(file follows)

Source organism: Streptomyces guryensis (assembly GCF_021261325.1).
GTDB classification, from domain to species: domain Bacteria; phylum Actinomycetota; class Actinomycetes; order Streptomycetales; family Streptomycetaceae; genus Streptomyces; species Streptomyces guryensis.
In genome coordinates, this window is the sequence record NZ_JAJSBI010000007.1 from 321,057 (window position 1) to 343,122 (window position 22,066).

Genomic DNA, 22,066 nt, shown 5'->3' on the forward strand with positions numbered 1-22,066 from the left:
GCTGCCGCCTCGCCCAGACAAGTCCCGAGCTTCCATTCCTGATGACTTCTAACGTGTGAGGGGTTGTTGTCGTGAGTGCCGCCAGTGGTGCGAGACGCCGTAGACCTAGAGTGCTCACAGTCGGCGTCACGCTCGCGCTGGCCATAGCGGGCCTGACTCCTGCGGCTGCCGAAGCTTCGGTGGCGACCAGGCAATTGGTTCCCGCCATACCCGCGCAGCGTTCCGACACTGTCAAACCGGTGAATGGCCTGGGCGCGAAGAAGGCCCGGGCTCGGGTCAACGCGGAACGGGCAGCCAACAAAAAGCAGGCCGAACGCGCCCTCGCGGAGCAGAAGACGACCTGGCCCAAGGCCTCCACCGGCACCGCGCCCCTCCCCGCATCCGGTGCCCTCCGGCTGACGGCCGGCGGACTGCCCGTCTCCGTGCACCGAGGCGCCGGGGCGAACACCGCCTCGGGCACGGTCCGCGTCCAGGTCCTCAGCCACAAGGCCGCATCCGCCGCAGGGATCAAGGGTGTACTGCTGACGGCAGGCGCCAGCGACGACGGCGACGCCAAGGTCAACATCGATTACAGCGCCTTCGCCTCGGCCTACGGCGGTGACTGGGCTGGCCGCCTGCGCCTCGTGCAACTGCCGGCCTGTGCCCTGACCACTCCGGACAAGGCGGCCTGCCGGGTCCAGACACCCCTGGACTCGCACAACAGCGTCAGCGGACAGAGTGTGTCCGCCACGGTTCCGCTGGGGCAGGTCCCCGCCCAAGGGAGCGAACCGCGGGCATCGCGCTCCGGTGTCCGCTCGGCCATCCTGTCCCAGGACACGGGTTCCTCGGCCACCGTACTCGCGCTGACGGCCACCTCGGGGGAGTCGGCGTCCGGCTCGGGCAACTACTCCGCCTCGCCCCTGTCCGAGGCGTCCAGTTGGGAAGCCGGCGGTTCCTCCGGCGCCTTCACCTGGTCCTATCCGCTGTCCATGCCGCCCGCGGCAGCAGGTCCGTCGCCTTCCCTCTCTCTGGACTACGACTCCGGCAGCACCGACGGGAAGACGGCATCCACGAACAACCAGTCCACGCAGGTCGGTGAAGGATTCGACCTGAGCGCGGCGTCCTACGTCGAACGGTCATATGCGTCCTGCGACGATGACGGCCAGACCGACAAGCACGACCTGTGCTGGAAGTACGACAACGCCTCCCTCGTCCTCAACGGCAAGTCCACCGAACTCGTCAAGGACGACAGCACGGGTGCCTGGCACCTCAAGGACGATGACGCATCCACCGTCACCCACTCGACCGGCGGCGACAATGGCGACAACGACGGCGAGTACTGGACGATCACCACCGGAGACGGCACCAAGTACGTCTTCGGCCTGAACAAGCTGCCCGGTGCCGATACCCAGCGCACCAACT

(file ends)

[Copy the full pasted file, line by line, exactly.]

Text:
Source organism: Streptomyces guryensis (assembly GCF_021261325.1).
GTDB classification, from domain to species: domain Bacteria; phylum Actinomycetota; class Actinomycetes; order Streptomycetales; family Streptomycetaceae; genus Streptomyces; species Streptomyces guryensis.
In genome coordinates, this window is the sequence record NZ_JAJSBI010000007.1 from 321,057 (window position 1) to 343,122 (window position 22,066).

Genomic DNA, 22,066 nt, shown 5'->3' on the forward strand with positions numbered 1-22,066 from the left:
GCTGCCGCCTCGCCCAGACAAGTCCCGAGCTTCCATTCCTGATGACTTCTAACGTGTGAGGGGTTGTTGTCGTGAGTGCCGCCAGTGGTGCGAGACGCCGTAGACCTAGAGTGCTCACAGTCGGCGTCACGCTCGCGCTGGCCATAGCGGGCCTGACTCCTGCGGCTGCCGAAGCTTCGGTGGCGACCAGGCAATTGGTTCCCGCCATACCCGCGCAGCGTTCCGACACTGTCAAACCGGTGAATGGCCTGGGCGCGAAGAAGGCCCGGGCTCGGGTCAACGCGGAACGGGCAGCCAACAAAAAGCAGGCCGAACGCGCCCTCGCGGAGCAGAAGACGACCTGGCCCAAGGCCTCCACCGGCACCGCGCCCCTCCCCGCATCCGGTGCCCTCCGGCTGACGGCCGGCGGACTGCCCGTCTCCGTGCACCGAGGCGCCGGGGCGAACACCGCCTCGGGCACGGTCCGCGTCCAGGTCCTCAGCCACAAGGCCGCATCCGCCGCAGGGATCAAGGGTGTACTGCTGACGGCAGGCGCCAGCGACGACGGCGACGCCAAGGTCAACATCGATTACAGCGCCTTCGCCTCGGCCTACGGCGGTGACTGGGCTGGCCGCCTGCGCCTCGTGCAACTGCCGGCCTGTGCCCTGACCACTCCGGACAAGGCGGCCTGCCGGGTCCAGACACCCCTGGACTCGCACAACAGCGTCAGCGGACAGAGTGTGTCCGCCACGGTTCCGCTGGGGCAGGTCCCCGCCCAAGGGAGCGAACCGCGGGCATCGCGCTCCGGTGTCCGCTCGGCCATCCTGTCCCAGGACACGGGTTCCTCGGCCACCGTACTCGCGCTGACGGCCACCTCGGGGGAGTCGGCGTCCGGCTCGGGCAACTACTCCGCCTCGCCCCTGTCCGAGGCGTCCAGTTGGGAAGCCGGCGGTTCCTCCGGCGCCTTCACCTGGTCCTATCCGCTGTCCATGCCGCCCGCGGCAGCAGGTCCGTCGCCTTCCCTCTCTCTGGACTACGACTCCGGCAGCACCGACGGGAAGACGGCATCCACGAACAACCAGTCCACGCAGGTCGGTGAAGGATTCGACCTGAGCGCGGCGTCCTACGTCGAACGGTCATATGCGTCCTGCGACGATGACGGCCAGACCGACAAGCACGACCTGTGCTGGAAGTACGACAACGCCTCCCTCGTCCTCAACGGCAAGTCCACCGAACTCGTCAAGGACGACAGCACGGGTGCCTGGCACCTCAAGGACGATGACGCATCCACCGTCACCCACTCGACCGGCGGCGACAATGGCGACAACGACGGCGAGTACTGGACGATCACCACCGGAGACGGCACCAAGTACGTCTTCGGCCTGAACAAGCTGCCCGGTGCCGATACCCAGCGCACCAACT